Navigating the complex world of insurance regulation and the National Association of Insurance Commissioners (NAIC) can be a daunting prospect, even for veteran insurance professionals. Nine years ago, I left the corporate side of the insurance industry and became a regulator at the Arkansas Insurance Department. In the seventeen years prior to changing careers, I had interacted with regulators in my home state and two neighboring states but had only a slight working knowledge of the NAIC and its functions. My first national NAIC meeting was in 2015 in Chicago, and I was overwhelmed by the size of the conference, the number of meetings scheduled, the sea of people attending, and the scope of the topics discussed during the week. Consistent interaction and collaboration with my fellow regulators and NAIC staff over the years has given me much more familiarity with the organization and its purpose within the regulatory world.

The NAIC was established in 1871, which makes it the oldest association of state government officials in the United States. Members represent 56 jurisdictions within the country (including D.C. and five U.S. territories). With 56 separate insurance departments, the NAIC plays a vital role in coordinating insurance regulation among states and setting standards for insurance industry oversight as well as oversight of specific elements of each insurance department. The organization’s main purpose is to assist state insurance regulators in their primary mission of protecting policyholders, maintaining fair and competitive insurance markets, and ensuring insurance company solvency.

Serving as the backbone of the NAIC’s regulatory framework are the “letter committees.” Eight “letter committees”, named A through G, focus on specific areas within the industry, including all lines of insurance, cyber security, company solvency, international issues, consumer concerns and even state insurance department standards. The committees serve as forums for collaboration, debate, discussion, action and oversight of regulatory changes, model laws and/or regulations, and white papers. Regulators, industry stakeholders and consumer liaisons all participate at the committee level but membership and voting privileges remain with regulators. The constructive dialogue and collaboration within each committee (and their many task forces and working groups) helps to strengthen the effectiveness and legitimacy of the state-based regulatory system.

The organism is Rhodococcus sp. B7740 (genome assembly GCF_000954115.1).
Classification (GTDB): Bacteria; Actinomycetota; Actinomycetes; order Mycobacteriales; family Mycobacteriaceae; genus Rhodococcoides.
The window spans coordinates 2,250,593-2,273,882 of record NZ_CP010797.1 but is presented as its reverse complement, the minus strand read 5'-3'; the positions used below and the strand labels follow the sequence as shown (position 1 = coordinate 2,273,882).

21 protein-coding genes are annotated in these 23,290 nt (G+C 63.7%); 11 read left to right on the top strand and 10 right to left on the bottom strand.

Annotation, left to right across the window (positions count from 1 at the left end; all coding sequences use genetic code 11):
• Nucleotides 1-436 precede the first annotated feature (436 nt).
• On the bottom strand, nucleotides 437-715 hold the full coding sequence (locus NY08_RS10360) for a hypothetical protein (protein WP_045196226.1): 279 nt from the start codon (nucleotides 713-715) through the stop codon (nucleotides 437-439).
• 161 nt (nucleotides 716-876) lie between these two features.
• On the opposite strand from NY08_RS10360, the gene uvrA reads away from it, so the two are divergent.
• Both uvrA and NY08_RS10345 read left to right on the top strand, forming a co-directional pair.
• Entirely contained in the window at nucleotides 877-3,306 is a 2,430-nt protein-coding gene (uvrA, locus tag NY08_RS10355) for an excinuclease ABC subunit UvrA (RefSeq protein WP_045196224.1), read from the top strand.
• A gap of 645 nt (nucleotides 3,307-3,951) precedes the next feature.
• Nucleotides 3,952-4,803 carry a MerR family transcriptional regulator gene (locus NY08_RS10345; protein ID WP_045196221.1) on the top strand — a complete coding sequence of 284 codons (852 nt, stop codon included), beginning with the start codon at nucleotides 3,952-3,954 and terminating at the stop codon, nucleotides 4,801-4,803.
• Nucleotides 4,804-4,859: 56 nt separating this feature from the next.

If you would like to know more about the NAIC Letter Committees so that you can better navigate through the regulatory world, be sure to check out “The ABC’s of the NAIC” presentation at the annual AICP Conference in Indianapolis, September 16-18, 2024.

Russ Galbraith
Chief Deputy Insurance Commissioner

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